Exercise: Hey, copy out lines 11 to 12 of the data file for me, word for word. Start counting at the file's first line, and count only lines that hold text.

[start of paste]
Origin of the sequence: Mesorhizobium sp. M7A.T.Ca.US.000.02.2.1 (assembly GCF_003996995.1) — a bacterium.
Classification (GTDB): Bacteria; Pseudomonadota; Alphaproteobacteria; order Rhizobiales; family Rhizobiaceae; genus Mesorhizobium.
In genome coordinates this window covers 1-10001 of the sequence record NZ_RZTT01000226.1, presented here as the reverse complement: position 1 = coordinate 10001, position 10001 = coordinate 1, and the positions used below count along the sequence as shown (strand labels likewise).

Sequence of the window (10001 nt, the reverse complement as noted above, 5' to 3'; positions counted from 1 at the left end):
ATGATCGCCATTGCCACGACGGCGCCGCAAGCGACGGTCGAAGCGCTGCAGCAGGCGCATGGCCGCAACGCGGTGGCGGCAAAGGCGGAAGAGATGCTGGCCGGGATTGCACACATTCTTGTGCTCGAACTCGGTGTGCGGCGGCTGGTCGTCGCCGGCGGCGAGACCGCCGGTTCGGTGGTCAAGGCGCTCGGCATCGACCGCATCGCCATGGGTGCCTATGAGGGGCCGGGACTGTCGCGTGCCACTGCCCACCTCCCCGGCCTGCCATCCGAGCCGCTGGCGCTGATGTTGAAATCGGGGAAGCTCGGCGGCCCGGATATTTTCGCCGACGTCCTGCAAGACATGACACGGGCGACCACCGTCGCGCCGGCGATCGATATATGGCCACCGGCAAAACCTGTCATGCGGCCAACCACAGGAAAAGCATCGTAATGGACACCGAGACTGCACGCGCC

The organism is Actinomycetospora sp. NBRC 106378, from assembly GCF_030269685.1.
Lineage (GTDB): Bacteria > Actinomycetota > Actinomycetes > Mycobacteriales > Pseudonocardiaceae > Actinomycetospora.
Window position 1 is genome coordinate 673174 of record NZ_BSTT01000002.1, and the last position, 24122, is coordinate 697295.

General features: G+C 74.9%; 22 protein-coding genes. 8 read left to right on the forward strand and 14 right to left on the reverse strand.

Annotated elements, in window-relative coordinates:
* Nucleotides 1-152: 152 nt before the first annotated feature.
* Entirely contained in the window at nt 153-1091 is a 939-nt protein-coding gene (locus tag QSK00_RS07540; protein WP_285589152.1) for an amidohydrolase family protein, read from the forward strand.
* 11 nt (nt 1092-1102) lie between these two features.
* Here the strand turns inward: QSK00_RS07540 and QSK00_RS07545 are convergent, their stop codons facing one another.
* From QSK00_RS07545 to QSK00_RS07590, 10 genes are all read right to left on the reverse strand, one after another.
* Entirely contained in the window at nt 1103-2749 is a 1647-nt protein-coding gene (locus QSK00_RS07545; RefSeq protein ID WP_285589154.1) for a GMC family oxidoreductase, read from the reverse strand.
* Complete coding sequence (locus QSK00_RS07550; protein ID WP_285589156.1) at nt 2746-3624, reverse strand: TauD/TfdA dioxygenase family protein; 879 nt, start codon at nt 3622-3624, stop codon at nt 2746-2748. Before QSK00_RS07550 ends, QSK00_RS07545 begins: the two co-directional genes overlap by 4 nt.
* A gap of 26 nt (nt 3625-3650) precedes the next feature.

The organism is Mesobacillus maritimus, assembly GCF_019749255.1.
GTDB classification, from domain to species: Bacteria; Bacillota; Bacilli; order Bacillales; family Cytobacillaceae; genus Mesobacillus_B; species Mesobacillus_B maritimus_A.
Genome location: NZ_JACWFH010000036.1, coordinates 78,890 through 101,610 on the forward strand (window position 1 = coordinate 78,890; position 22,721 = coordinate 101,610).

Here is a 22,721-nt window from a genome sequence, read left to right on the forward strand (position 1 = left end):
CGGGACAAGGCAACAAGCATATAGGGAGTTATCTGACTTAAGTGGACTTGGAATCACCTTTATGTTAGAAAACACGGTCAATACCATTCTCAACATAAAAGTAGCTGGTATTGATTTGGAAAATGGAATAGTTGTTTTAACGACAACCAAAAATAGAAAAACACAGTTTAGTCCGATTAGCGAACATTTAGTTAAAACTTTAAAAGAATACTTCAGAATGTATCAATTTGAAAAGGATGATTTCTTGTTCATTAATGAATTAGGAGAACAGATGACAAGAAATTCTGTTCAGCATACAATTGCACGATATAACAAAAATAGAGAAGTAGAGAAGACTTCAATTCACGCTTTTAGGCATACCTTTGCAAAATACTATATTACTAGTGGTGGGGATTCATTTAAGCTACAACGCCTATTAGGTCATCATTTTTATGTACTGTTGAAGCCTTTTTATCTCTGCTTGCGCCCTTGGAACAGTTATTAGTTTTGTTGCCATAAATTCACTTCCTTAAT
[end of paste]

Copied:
* Nucleotides 1-152: 152 nt before the first annotated feature.
* Entirely contained in the window at nt 153-1091 is a 939-nt protein-coding gene (locus tag QSK00_RS07540; protein WP_285589152.1) for an amidohydrolase family protein, read from the forward strand.